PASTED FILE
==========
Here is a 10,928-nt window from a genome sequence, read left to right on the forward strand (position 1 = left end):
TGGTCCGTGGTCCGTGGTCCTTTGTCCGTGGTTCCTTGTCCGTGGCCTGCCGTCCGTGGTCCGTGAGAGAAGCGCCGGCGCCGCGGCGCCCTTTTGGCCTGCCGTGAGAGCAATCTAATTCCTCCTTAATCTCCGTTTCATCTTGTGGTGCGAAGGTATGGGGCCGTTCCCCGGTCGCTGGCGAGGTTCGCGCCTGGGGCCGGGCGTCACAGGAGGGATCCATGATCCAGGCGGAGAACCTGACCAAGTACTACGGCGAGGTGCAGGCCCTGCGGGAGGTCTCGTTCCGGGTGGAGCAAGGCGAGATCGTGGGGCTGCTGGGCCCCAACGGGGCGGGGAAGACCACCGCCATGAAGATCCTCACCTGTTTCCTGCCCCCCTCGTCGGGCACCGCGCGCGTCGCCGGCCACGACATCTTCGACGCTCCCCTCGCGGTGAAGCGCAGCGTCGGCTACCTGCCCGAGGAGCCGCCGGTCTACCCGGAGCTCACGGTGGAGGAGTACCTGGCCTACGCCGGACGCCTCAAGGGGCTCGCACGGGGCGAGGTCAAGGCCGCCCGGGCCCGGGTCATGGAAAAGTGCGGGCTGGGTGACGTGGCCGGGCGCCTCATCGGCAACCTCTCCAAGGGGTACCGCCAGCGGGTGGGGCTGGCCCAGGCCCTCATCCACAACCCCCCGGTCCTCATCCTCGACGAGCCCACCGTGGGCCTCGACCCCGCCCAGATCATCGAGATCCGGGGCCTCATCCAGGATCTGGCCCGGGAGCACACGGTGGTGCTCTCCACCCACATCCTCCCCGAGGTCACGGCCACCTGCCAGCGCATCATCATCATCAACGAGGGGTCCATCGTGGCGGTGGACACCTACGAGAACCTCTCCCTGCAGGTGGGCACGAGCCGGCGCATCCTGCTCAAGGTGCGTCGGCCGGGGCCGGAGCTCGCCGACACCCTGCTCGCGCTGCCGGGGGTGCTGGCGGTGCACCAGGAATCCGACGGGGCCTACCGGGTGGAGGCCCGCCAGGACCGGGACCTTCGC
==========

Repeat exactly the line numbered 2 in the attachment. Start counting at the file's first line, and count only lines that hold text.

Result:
TGGTCCGTGGTCCGTGGTCCTTTGTCCGTGGTTCCTTGTCCGTGGCCTGCCGTCCGTGGTCCGTGAGAGAAGCGCCGGCGCCGCGGCGCCCTTTTGGCCTGCCGTGAGAGCAATCTAATTCCTCCTTAATCTCCGTTTCATCTTGTGGTGCGAAGGTATGGGGCCGTTCCCCGGTCGCTGGCGAGGTTCGCGCCTGGGGCCGGGCGTCACAGGAGGGATCCATGATCCAGGCGGAGAACCTGACCAAGTACTACGGCGAGGTGCAGGCCCTGCGGGAGGTCTCGTTCCGGGTGGAGCAAGGCGAGATCGTGGGGCTGCTGGGCCCCAACGGGGCGGGGAAGACCACCGCCATGAAGATCCTCACCTGTTTCCTGCCCCCCTCGTCGGGCACCGCGCGCGTCGCCGGCCACGACATCTTCGACGCTCCCCTCGCGGTGAAGCGCAGCGTCGGCTACCTGCCCGAGGAGCCGCCGGTCTACCCGGAGCTCACGGTGGAGGAGTACCTGGCCTACGCCGGACGCCTCAAGGGGCTCGCACGGGGCGAGGTCAAGGCCGCCCGGGCCCGGGTCATGGAAAAGTGCGGGCTGGGTGACGTGGCCGGGCGCCTCATCGGCAACCTCTCCAAGGGGTACCGCCAGCGGGTGGGGCTGGCCCAGGCCCTCATCCACAACCCCCCGGTCCTCATCCTCGACGAGCCCACCGTGGGCCTCGACCCCGCCCAGATCATCGAGATCCGGGGCCTCATCCAGGATCTGGCCCGGGAGCACACGGTGGTGCTCTCCACCCACATCCTCCCCGAGGTCACGGCCACCTGCCAGCGCATCATCATCATCAACGAGGGGTCCATCGTGGCGGTGGACACCTACGAGAACCTCTCCCTGCAGGTGGGCACGAGCCGGCGCATCCTGCTCAAGGTGCGTCGGCCGGGGCCGGAGCTCGCCGACACCCTGCTCGCGCTGCCGGGGGTGCTGGCGGTGCACCAGGAATCCGACGGGGCCTACCGGGTGGAGGCCCGCCAGGACCGGGACCTTCGC